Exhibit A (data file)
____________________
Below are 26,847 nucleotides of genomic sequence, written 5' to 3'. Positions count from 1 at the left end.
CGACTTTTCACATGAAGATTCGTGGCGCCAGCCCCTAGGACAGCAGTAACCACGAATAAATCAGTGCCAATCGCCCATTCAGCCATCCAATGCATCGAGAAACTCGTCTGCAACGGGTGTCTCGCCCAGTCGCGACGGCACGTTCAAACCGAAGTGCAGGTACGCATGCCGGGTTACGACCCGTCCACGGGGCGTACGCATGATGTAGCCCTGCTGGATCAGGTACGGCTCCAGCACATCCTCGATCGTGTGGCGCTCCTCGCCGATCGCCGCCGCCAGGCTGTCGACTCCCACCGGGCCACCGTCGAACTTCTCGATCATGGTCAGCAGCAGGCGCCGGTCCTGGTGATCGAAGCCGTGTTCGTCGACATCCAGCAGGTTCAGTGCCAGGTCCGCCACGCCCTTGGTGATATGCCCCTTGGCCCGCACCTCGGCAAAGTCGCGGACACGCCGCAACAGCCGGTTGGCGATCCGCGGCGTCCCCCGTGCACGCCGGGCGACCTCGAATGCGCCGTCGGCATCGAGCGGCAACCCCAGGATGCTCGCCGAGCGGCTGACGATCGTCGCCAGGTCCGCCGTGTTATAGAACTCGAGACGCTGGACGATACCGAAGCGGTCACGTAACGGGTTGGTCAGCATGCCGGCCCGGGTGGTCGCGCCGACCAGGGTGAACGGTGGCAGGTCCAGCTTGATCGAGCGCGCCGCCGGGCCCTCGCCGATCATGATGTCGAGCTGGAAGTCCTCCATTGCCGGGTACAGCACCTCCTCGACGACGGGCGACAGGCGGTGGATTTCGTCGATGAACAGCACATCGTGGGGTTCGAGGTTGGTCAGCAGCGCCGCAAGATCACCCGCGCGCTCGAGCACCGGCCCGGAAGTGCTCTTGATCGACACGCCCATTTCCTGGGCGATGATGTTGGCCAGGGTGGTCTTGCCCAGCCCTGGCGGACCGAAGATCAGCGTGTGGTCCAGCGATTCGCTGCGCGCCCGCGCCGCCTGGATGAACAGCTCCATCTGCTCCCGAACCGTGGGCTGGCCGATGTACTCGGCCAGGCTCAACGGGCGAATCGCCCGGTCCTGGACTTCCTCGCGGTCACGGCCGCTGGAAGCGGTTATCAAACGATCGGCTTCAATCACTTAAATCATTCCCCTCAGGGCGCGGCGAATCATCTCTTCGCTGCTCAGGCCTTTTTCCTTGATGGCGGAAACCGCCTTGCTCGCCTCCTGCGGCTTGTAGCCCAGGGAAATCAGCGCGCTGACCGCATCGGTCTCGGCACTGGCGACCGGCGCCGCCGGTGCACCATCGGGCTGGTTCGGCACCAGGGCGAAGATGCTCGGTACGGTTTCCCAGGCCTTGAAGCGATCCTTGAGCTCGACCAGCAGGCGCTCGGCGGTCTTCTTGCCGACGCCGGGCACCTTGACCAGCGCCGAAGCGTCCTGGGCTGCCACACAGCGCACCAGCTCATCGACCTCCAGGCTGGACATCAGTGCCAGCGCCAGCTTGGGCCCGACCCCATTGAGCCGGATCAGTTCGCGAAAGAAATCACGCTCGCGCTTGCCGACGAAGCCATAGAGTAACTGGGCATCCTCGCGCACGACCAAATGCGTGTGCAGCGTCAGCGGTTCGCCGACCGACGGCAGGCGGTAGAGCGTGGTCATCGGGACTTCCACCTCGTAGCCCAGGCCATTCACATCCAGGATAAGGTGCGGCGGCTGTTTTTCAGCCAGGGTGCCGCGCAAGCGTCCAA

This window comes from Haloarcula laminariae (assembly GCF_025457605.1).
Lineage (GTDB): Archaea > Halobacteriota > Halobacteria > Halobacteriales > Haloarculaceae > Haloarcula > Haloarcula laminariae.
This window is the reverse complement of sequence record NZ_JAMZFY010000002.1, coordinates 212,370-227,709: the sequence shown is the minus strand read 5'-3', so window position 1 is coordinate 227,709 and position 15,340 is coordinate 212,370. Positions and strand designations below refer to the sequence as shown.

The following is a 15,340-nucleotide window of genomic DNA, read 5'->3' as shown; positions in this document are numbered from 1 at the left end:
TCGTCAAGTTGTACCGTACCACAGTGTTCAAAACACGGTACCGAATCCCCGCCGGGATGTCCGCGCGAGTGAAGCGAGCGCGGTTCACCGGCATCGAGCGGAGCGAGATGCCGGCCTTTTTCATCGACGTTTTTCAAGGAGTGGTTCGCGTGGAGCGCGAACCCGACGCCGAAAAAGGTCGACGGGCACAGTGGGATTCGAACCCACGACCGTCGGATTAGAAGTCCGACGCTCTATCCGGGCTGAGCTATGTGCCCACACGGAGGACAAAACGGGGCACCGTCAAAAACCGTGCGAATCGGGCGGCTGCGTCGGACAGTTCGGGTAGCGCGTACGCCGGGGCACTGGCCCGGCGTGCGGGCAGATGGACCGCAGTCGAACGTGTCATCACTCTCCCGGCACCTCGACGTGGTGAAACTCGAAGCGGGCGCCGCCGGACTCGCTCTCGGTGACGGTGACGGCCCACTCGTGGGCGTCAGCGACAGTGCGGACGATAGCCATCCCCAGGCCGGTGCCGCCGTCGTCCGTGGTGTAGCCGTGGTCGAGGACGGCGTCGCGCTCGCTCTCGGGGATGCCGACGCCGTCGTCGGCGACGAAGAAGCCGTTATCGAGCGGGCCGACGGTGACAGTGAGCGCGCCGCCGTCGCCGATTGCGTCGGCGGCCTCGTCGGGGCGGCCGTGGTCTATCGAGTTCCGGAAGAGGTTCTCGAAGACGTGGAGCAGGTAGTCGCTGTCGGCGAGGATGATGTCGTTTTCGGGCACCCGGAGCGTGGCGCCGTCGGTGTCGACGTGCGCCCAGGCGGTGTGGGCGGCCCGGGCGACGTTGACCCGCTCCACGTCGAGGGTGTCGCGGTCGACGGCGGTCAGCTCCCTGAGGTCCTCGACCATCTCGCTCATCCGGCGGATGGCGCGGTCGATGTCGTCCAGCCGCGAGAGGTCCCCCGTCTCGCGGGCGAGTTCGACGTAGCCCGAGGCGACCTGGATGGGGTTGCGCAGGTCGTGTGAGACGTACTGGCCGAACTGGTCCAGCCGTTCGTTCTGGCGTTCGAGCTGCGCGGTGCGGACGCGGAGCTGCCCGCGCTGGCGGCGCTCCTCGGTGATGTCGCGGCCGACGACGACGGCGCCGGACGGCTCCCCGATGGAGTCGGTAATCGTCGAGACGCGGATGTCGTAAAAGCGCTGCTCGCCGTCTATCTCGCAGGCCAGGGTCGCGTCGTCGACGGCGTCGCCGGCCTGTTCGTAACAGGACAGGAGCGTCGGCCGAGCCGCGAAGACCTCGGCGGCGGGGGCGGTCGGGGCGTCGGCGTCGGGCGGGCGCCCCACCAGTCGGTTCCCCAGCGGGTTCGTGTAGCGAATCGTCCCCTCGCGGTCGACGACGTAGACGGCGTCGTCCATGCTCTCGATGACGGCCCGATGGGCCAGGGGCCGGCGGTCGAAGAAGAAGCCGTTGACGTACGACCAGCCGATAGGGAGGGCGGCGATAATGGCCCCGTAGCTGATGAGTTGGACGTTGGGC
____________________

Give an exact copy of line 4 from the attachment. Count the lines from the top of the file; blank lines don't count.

Lineage (GTDB): Archaea > Halobacteriota > Halobacteria > Halobacteriales > Haloarculaceae > Haloarcula > Haloarcula laminariae.